“Character is what you know you are,
not what others think you have.”
She knew what to do.
“Determination and perseverance move the world; thinking that others will do it for you is a sure way to fail.”
She did not fail, in the long run, despite all the obstacles. Just ask her numerous, successful, students.
Marva Collins, Fieldmarshal Rational, (August 31, 1936 – June 24, 2015) was an American educator who in 1975 started Westside Preparatory School in the impoverished Garfield Park neighborhood of Chicago. She ran the school for more than 30 years until it closed in 2008 due to lack of sufficient enrollment and funding.
She was known for applying classical education, in particular the Socratic method, modified for use in primary schools, successfully with impoverished students, many of whom had been wrongly labeled as learning disabled by public schools. She once wrote, “I have discovered few learning disabled students in my three decades of teaching. I have, however, discovered many, many victims of teaching inabilities.“
After working as a substitute teacher for 14 years in Chicago public schools, Ms. Collins cashed in her $5,000 in pension savings and opened Westside Preparatory School in 1975. The school originally operated in the basement of a local college and then, to be free of red tape (the same reason she said she had refused federal funds), in the second floor of her home.
Fieldmarshals are bound to lead others, and from an early age they can be observed taking command of groups. The reason is that they have a strong natural urge to give structure and direction wherever they are – to harness people in the field and to direct them to achieve distant goals. They cannot not build organizations, and cannot not push to implement their goals. When in charge of an organization, whether in the military, business, education, or government, Fieldmarshals more than any other type desire (and generally have the ability) to visualize where the organization is going, and they seem able to communicate that vision to others. Their organizational and coordinating skills tends to be highly developed, which means that they are likely to be good at systematizing, ordering priorities, generalizing, summarizing, marshaling evidence, and at demonstrating their ideas. [Please Understand Me II]
She began with four students, including her daughter, charging $80 a month in tuition. Enrollment at the school, on Chicago’s South Side, grew to more than 200, in classes from prekindergarten through eighth grade. It remained in operation for more than 30 years.
“If you can’t make a mistake, you can’t make anything.”
She made people. She built Character, first one student, then another, then another…
Collins took these children and lavished attention, love, and discipline on them all. She concentrated on reading, mathematics, and writing. She used classical teaching methods that have been around for hundreds of years, but also believed in her students. She taught them that they could learn, that they were going to have to work for it as no one was going to give it to them. More than that, she helped them want to learn.
Collins’s school was noted for two characteristics: the Socratic method and the use of the Classics. No readers were used; the children read classical literature by great authors. Then she used the Socratic method of questions and answers to draw the children into discussions that stretched their minds. In this manner she emphasized both knowledge content and the logical use of it.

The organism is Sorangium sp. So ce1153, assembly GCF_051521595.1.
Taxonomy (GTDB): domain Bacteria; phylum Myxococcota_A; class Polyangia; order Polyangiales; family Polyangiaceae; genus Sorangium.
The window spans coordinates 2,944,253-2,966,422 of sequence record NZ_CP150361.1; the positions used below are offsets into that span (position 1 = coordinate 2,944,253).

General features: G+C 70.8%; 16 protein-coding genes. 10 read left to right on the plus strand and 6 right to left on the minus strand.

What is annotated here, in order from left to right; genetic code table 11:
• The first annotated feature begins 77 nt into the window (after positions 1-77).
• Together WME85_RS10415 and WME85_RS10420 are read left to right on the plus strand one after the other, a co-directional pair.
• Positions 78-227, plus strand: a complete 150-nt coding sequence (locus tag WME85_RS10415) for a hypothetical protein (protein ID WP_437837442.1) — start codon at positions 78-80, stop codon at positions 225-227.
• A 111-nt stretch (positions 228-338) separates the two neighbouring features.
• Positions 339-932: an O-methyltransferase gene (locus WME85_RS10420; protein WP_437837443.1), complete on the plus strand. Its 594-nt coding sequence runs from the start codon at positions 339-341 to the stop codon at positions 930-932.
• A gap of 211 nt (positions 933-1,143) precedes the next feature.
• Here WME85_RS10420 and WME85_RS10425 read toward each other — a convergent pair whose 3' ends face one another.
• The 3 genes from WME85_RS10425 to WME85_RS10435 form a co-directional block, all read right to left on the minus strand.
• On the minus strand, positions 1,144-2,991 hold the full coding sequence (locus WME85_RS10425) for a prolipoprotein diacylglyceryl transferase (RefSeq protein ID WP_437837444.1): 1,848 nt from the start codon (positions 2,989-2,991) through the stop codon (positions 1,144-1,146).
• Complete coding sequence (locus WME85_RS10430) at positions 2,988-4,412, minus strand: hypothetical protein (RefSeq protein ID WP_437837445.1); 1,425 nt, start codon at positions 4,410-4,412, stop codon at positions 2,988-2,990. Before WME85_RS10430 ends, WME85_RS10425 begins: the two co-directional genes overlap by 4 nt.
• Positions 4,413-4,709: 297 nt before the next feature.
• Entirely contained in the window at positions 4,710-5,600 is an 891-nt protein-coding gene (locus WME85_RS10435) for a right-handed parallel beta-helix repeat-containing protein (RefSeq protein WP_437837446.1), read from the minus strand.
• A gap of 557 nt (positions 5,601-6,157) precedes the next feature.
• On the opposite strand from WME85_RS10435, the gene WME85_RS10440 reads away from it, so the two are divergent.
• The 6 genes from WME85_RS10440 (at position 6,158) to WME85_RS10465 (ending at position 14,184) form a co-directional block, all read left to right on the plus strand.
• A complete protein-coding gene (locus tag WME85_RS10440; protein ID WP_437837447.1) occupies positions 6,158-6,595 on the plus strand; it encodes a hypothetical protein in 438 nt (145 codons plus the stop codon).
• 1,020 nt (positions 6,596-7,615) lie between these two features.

Ms. Collins set high academic standards, emphasized discipline and promoted a nurturing environment. She taught phonics, the Socratic method and the classics and, she insisted, never expected her students to fail.
‘During the first year of Westside Preparatory School, Marva took in learning disabled, problem children and even one child who had been labeled by Chicago public school authorities as borderline retarded. Over the years, she continued to take in children labeled as dyslexics and every other kind of learning or behavioral disability. These children were often classified as “hopeless” by other teachers.’
“Working with students having the worst of backgrounds, those who were working far below grade level, and even those who had been labeled as ‘unteachable,’ Marva was able to overcome the obstacles. News of third grade students reading at ninth grade level, four-year-olds learning to read in only a few months, outstanding test scores, disappearance of behavioral problems, second-graders studying Shakespeare, and other incredible reports, astounded the public.”
“All children can learn. For thirty years, we have done what other schools declare impossible,” explains Collins, who has trained more than one hundred thousand teachers, principals, and administrators in the methodology developed and practiced at her Westside Preparatory School in Chicago. “I don’t make excuses–I take responsibility. If children fail, it’s about me, not them. I tell my students, if you think excellence is difficult, you don’t want to try failure.”
Collins says the critical element is instilling self-worth and convincing children that they are born to succeed. “Values can be replicated, excellence can be replicated, but it has to begin with the idea that everything is about me, not the other person, and about being proud of my work. Many parents are busy giving their children everything except a sense of self-esteem and self-worth.”
Ms. Collins later turned over the operation of Westside Prep to her daughter, Cynthia. It closed in 2008, with annual tuition at $5,500 and enrollment dwindling. Ms. Collins moved to Hilton Head, S.C., where she organized programs to train teachers and administrators.
Other Fieldmarshal Rationals include: Dambisa Moyo, Mary Lasker, Sheryl Sandberg, Malala Yousafzai, Tan Le, Muriel Siebert, Jerry Buss, John Adams, Indra Nooyi, William Pitt, the Younger, Ellen Sirleaf and Joyce Banda, and Margaret Thatcher.